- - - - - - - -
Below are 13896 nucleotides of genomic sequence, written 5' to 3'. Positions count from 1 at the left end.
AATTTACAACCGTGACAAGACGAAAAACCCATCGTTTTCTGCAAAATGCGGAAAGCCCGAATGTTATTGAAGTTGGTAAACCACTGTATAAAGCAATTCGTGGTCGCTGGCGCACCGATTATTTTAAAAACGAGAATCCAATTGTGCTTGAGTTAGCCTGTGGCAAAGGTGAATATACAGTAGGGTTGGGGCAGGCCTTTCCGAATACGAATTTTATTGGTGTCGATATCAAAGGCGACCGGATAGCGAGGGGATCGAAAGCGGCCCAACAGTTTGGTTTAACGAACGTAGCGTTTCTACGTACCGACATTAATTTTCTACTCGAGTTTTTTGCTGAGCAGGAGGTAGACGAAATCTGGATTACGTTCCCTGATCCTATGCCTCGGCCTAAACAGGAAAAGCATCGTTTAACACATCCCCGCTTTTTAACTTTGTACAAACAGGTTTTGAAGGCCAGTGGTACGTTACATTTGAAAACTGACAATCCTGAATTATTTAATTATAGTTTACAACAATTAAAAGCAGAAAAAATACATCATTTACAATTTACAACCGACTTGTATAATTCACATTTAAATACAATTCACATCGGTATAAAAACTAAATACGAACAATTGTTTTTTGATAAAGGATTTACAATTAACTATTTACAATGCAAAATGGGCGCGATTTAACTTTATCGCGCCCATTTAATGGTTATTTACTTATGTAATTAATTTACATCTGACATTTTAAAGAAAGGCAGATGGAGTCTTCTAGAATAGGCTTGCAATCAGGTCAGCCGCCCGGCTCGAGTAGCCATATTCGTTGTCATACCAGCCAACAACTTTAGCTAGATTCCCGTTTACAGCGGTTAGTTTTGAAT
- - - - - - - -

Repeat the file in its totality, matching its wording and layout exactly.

Below are 13896 nucleotides of genomic sequence, written 5' to 3'. Positions count from 1 at the left end.
AATTTACAACCGTGACAAGACGAAAAACCCATCGTTTTCTGCAAAATGCGGAAAGCCCGAATGTTATTGAAGTTGGTAAACCACTGTATAAAGCAATTCGTGGTCGCTGGCGCACCGATTATTTTAAAAACGAGAATCCAATTGTGCTTGAGTTAGCCTGTGGCAAAGGTGAATATACAGTAGGGTTGGGGCAGGCCTTTCCGAATACGAATTTTATTGGTGTCGATATCAAAGGCGACCGGATAGCGAGGGGATCGAAAGCGGCCCAACAGTTTGGTTTAACGAACGTAGCGTTTCTACGTACCGACATTAATTTTCTACTCGAGTTTTTTGCTGAGCAGGAGGTAGACGAAATCTGGATTACGTTCCCTGATCCTATGCCTCGGCCTAAACAGGAAAAGCATCGTTTAACACATCCCCGCTTTTTAACTTTGTACAAACAGGTTTTGAAGGCCAGTGGTACGTTACATTTGAAAACTGACAATCCTGAATTATTTAATTATAGTTTACAACAATTAAAAGCAGAAAAAATACATCATTTACAATTTACAACCGACTTGTATAATTCACATTTAAATACAATTCACATCGGTATAAAAACTAAATACGAACAATTGTTTTTTGATAAAGGATTTACAATTAACTATTTACAATGCAAAATGGGCGCGATTTAACTTTATCGCGCCCATTTAATGGTTATTTACTTATGTAATTAATTTACATCTGACATTTTAAAGAAAGGCAGATGGAGTCTTCTAGAATAGGCTTGCAATCAGGTCAGCCGCCCGGCTCGAGTAGCCATATTCGTTGTCATACCAGCCAACAACTTTAGCTAGATTCCCGTTTACAGCGGTTAGTTTTGAAT